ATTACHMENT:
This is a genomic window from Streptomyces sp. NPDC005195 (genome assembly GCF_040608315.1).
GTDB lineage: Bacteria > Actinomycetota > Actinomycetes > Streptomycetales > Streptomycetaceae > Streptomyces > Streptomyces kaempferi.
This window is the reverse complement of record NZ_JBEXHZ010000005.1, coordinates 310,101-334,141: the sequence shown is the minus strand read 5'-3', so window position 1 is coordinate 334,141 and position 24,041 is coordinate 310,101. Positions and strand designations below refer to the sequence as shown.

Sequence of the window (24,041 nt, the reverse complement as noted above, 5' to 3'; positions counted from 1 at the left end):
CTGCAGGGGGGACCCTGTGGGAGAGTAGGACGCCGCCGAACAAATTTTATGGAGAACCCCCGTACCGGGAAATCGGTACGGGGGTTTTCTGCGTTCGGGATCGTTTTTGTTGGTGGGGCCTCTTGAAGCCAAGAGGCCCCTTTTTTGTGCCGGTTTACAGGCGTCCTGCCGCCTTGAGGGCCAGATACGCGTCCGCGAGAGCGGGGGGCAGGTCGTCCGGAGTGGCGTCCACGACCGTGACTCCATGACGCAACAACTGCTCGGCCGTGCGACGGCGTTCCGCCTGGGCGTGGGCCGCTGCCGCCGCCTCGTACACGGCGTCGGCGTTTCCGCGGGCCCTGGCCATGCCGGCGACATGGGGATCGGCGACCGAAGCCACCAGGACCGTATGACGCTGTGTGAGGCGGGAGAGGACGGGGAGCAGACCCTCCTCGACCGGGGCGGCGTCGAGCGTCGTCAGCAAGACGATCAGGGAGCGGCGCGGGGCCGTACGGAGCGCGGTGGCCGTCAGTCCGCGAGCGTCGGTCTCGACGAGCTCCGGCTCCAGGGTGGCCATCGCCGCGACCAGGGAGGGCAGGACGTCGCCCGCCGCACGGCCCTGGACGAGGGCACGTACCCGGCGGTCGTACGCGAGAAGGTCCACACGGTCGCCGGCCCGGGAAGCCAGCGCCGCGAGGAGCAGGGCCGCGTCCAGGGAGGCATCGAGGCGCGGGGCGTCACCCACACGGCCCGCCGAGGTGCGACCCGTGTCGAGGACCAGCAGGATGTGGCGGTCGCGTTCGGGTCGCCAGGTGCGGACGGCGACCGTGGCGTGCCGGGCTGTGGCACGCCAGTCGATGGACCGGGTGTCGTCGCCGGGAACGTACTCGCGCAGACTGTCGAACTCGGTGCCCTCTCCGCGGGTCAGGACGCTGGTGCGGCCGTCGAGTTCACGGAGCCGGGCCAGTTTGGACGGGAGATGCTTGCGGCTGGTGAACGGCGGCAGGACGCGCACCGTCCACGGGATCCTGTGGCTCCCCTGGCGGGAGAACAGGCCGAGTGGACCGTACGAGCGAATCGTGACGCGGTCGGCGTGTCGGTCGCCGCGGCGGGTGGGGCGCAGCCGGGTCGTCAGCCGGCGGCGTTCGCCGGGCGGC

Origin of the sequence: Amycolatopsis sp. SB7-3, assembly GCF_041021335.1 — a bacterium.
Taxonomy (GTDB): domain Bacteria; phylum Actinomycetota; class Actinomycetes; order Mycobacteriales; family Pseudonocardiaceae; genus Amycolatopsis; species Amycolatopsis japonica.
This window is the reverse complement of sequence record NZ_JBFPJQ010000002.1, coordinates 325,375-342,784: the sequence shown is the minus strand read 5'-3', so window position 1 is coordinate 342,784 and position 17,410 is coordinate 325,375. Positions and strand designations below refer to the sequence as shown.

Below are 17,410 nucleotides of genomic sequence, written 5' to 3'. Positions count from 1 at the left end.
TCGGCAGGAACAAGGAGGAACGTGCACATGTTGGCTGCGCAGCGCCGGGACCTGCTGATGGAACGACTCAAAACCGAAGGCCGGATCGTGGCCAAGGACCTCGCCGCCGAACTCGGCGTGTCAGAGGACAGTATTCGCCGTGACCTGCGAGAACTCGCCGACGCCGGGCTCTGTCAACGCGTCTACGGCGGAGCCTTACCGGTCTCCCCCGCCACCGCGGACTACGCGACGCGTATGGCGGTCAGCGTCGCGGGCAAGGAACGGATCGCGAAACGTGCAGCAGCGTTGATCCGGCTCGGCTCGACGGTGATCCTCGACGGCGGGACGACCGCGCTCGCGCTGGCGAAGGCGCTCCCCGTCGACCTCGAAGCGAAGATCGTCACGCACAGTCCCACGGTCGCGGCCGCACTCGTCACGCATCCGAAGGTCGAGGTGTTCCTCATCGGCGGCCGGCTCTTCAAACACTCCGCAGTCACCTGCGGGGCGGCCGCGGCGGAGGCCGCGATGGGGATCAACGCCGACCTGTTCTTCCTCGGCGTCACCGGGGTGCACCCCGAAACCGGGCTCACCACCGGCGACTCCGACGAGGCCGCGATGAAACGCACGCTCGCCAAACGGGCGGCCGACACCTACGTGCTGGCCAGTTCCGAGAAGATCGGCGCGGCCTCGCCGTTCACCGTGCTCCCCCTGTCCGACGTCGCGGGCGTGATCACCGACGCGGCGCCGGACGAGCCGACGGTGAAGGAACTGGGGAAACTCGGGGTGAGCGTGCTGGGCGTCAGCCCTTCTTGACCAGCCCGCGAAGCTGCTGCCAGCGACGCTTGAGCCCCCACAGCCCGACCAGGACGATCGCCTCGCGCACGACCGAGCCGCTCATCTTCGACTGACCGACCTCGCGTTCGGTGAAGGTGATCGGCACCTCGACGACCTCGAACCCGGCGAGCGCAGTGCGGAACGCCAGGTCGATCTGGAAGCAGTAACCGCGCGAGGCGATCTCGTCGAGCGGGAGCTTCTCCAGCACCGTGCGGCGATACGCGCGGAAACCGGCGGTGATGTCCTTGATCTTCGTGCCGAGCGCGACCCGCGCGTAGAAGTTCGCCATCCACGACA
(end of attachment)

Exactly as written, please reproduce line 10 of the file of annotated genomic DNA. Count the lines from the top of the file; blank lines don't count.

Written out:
TCGGCAGGAACAAGGAGGAACGTGCACATGTTGGCTGCGCAGCGCCGGGACCTGCTGATGGAACGACTCAAAACCGAAGGCCGGATCGTGGCCAAGGACCTCGCCGCCGAACTCGGCGTGTCAGAGGACAGTATTCGCCGTGACCTGCGAGAACTCGCCGACGCCGGGCTCTGTCAACGCGTCTACGGCGGAGCCTTACCGGTCTCCCCCGCCACCGCGGACTACGCGACGCGTATGGCGGTCAGCGTCGCGGGCAAGGAACGGATCGCGAAACGTGCAGCAGCGTTGATCCGGCTCGGCTCGACGGTGATCCTCGACGGCGGGACGACCGCGCTCGCGCTGGCGAAGGCGCTCCCCGTCGACCTCGAAGCGAAGATCGTCACGCACAGTCCCACGGTCGCGGCCGCACTCGTCACGCATCCGAAGGTCGAGGTGTTCCTCATCGGCGGCCGGCTCTTCAAACACTCCGCAGTCACCTGCGGGGCGGCCGCGGCGGAGGCCGCGATGGGGATCAACGCCGACCTGTTCTTCCTCGGCGTCACCGGGGTGCACCCCGAAACCGGGCTCACCACCGGCGACTCCGACGAGGCCGCGATGAAACGCACGCTCGCCAAACGGGCGGCCGACACCTACGTGCTGGCCAGTTCCGAGAAGATCGGCGCGGCCTCGCCGTTCACCGTGCTCCCCCTGTCCGACGTCGCGGGCGTGATCACCGACGCGGCGCCGGACGAGCCGACGGTGAAGGAACTGGGGAAACTCGGGGTGAGCGTGCTGGGCGTCAGCCCTTCTTGACCAGCCCGCGAAGCTGCTGCCAGCGACGCTTGAGCCCCCACAGCCCGACCAGGACGATCGCCTCGCGCACGACCGAGCCGCTCATCTTCGACTGACCGACCTCGCGTTCGGTGAAGGTGATCGGCACCTCGACGACCTCGAACCCGGCGAGCGCAGTGCGGAACGCCAGGTCGATCTGGAAGCAGTAACCGCGCGAGGCGATCTCGTCGAGCGGGAGCTTCTCCAGCACCGTGCGGCGATACGCGCGGAAACCGGCGGTGATGTCCTTGATCTTCGTGCCGAGCGCGACCCGCGCGTAGAAGTTCGCCATCCACGACA